Starting in March, Social Security will require that all beneficiaries receive their payments electronically. As I was explaining this major change to some apprehensive seniors, I was reminded of how intimidating financial matters can be for them, and how vulnerable some of them are to scams.
Elder financial abuse has many faces. It might come in the form of a stranger pushing a “confidence game” where he earns the victim’s trust, a caregiver charging an exorbitant rate for her services, or a family member who has a sense of entitlement to the victim’s money.
In one such case I was working with a man who had made it to 101 years of age. Having lived through the Great Depression, this was a man who stayed frugal despite the success he achieved throughout his career. That’s why I became uneasy when I noticed a series of suspicious checks made out to cash and endorsed by a local gas station.
It turns out his home caregiver had gained his confidence and was able to convince him to sign those checks, to the sum of $16,000 in one month. This wasn’t just unfortunate, it was totally preventable; if I had been given access to his accounts, I would have been able to put a stop to those checks before the situation got out of hand. After the fact, I was only able to help my client pick up the pieces, which meant playing a supervisory role in his finances, firing the caregiver and calling the police. Unfortunately, this con artist knew what she was doing – since my client’s signature was not forged, there was nothing the police could do.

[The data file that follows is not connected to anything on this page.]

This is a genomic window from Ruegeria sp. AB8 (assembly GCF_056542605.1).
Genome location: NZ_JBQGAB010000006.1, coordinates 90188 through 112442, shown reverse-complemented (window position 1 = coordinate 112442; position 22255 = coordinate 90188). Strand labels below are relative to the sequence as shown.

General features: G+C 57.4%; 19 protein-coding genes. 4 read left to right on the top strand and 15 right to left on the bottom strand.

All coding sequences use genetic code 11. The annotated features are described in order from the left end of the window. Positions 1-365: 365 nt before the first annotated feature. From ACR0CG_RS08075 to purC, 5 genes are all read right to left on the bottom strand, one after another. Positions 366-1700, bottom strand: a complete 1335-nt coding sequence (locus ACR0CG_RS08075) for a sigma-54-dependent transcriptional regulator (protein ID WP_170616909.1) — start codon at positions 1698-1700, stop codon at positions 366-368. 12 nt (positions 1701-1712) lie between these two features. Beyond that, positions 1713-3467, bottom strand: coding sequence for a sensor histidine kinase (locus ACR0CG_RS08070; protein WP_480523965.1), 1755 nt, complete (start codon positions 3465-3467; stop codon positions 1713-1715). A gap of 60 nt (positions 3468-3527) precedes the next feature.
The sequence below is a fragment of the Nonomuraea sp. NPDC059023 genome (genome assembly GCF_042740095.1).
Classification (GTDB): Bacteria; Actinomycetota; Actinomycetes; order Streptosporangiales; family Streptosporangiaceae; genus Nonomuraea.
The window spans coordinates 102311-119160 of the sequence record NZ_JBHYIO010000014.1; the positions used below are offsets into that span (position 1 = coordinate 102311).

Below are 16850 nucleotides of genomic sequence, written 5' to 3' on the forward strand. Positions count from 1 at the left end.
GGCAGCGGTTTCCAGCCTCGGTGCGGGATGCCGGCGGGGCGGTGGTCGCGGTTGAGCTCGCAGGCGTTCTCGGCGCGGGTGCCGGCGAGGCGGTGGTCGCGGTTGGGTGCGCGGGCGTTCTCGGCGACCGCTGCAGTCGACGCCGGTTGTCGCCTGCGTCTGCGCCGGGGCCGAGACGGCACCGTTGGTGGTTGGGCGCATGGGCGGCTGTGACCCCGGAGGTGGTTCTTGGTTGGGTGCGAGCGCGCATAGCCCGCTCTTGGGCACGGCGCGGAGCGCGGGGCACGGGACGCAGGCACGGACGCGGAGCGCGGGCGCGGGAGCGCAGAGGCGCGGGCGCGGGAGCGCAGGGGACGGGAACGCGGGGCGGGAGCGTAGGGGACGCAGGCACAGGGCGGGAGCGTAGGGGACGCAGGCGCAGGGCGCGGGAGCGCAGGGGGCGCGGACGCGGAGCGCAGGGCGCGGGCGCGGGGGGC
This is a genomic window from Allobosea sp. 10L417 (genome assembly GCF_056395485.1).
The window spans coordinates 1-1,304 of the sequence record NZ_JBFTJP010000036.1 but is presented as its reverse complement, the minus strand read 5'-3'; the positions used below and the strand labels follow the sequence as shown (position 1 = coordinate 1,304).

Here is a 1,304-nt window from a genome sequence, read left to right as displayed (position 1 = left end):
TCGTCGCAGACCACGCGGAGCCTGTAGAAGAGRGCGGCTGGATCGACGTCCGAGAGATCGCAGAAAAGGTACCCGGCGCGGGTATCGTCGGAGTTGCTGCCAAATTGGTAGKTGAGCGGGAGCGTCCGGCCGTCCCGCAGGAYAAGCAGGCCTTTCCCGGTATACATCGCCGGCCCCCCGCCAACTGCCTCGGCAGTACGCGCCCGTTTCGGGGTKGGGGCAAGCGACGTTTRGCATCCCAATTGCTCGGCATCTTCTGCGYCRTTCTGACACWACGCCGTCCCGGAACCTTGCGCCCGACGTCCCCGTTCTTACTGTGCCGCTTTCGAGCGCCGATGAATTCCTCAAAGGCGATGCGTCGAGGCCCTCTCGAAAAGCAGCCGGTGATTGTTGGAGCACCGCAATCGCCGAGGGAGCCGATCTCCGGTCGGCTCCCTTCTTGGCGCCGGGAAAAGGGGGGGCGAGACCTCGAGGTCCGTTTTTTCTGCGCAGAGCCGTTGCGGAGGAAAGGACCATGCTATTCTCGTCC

To help make sure someone you love doesn’t fall victim to a similar elder financial abuse scam, keep a lookout for the following warning signs:
- The appearance of a new “best friend”
- An overreaching caregiver – for example, one that opens the senior’s mail
- Bank statements no longer come to the senior’s address
- Unusual checks or credit card charges
- Medications go missing
- The appearance of new electronics that might be used by caregivers, such as a large flat screen television or a new laptop
You can also increase the chance of nipping elder financial abuse in the bud by recognizing what makes a senior vulnerable:
- Physical or mental handicaps that might impair his or her ability to stop financial abuse
- Having a family member with a drug or gambling addiction
- Being unaware of their assets
- Isolation and loneliness
- Being intimidated by technology, especially as it relates to finances
It’s up to us to make sure our loved ones have the support they need in order to prevent financial abuse. As a financial concierge, not only do I pay bills and balance checkbooks, I also look out for the general well-being of my clients – whether that means stopping elder financial abuse or scheduling routine visits to the doctor.
Do you suspect a loved one might be the victim of elder financial abuse?
Judy Heft, Principal, Judy Heft & Associates is a professional and personal financial organizer with offices in Greenwich and Stamford. She can be contacted via email at firstname.lastname@example.org or by phone 203-978-1858.